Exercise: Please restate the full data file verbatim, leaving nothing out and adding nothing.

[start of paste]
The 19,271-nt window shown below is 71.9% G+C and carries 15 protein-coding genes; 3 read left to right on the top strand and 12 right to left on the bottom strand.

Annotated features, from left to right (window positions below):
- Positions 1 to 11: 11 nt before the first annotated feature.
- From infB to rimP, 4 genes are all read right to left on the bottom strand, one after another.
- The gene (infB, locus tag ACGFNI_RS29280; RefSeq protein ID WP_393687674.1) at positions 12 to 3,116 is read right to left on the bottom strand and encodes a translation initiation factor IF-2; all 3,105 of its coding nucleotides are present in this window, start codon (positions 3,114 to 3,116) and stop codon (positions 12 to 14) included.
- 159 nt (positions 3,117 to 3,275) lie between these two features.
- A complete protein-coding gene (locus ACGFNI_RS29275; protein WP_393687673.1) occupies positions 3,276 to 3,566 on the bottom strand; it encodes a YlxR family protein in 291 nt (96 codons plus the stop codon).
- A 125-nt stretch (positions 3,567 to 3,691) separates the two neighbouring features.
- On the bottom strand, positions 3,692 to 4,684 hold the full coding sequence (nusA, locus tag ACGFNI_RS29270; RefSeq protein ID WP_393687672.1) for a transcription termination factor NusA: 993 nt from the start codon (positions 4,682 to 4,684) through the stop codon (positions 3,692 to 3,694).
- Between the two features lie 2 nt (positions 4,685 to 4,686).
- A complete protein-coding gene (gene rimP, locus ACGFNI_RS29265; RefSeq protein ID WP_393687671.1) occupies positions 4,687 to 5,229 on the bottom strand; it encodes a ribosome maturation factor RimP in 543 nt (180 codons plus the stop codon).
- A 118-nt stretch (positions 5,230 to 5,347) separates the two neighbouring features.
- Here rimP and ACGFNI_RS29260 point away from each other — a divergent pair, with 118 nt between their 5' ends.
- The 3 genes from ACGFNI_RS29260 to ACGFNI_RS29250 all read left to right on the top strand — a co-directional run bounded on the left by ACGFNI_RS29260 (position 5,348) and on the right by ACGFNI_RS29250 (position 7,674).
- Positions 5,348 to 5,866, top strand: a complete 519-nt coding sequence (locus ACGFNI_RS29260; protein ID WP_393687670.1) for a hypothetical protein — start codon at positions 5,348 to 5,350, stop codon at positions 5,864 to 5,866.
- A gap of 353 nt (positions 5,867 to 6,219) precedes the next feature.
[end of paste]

The 19,271-nt window shown below is 71.9% G+C and carries 15 protein-coding genes; 3 read left to right on the top strand and 12 right to left on the bottom strand.

Annotated features, from left to right (window positions below):
- Positions 1 to 11: 11 nt before the first annotated feature.
- From infB to rimP, 4 genes are all read right to left on the bottom strand, one after another.
- The gene (infB, locus tag ACGFNI_RS29280; RefSeq protein ID WP_393687674.1) at positions 12 to 3,116 is read right to left on the bottom strand and encodes a translation initiation factor IF-2; all 3,105 of its coding nucleotides are present in this window, start codon (positions 3,114 to 3,116) and stop codon (positions 12 to 14) included.
- 159 nt (positions 3,117 to 3,275) lie between these two features.
- A complete protein-coding gene (locus ACGFNI_RS29275; protein WP_393687673.1) occupies positions 3,276 to 3,566 on the bottom strand; it encodes a YlxR family protein in 291 nt (96 codons plus the stop codon).
- A 125-nt stretch (positions 3,567 to 3,691) separates the two neighbouring features.
- On the bottom strand, positions 3,692 to 4,684 hold the full coding sequence (nusA, locus tag ACGFNI_RS29270; RefSeq protein ID WP_393687672.1) for a transcription termination factor NusA: 993 nt from the start codon (positions 4,682 to 4,684) through the stop codon (positions 3,692 to 3,694).
- Between the two features lie 2 nt (positions 4,685 to 4,686).
- A complete protein-coding gene (gene rimP, locus ACGFNI_RS29265; RefSeq protein ID WP_393687671.1) occupies positions 4,687 to 5,229 on the bottom strand; it encodes a ribosome maturation factor RimP in 543 nt (180 codons plus the stop codon).
- A 118-nt stretch (positions 5,230 to 5,347) separates the two neighbouring features.
- Here rimP and ACGFNI_RS29260 point away from each other — a divergent pair, with 118 nt between their 5' ends.
- The 3 genes from ACGFNI_RS29260 to ACGFNI_RS29250 all read left to right on the top strand — a co-directional run bounded on the left by ACGFNI_RS29260 (position 5,348) and on the right by ACGFNI_RS29250 (position 7,674).
- Positions 5,348 to 5,866, top strand: a complete 519-nt coding sequence (locus ACGFNI_RS29260; protein ID WP_393687670.1) for a hypothetical protein — start codon at positions 5,348 to 5,350, stop codon at positions 5,864 to 5,866.
- A gap of 353 nt (positions 5,867 to 6,219) precedes the next feature.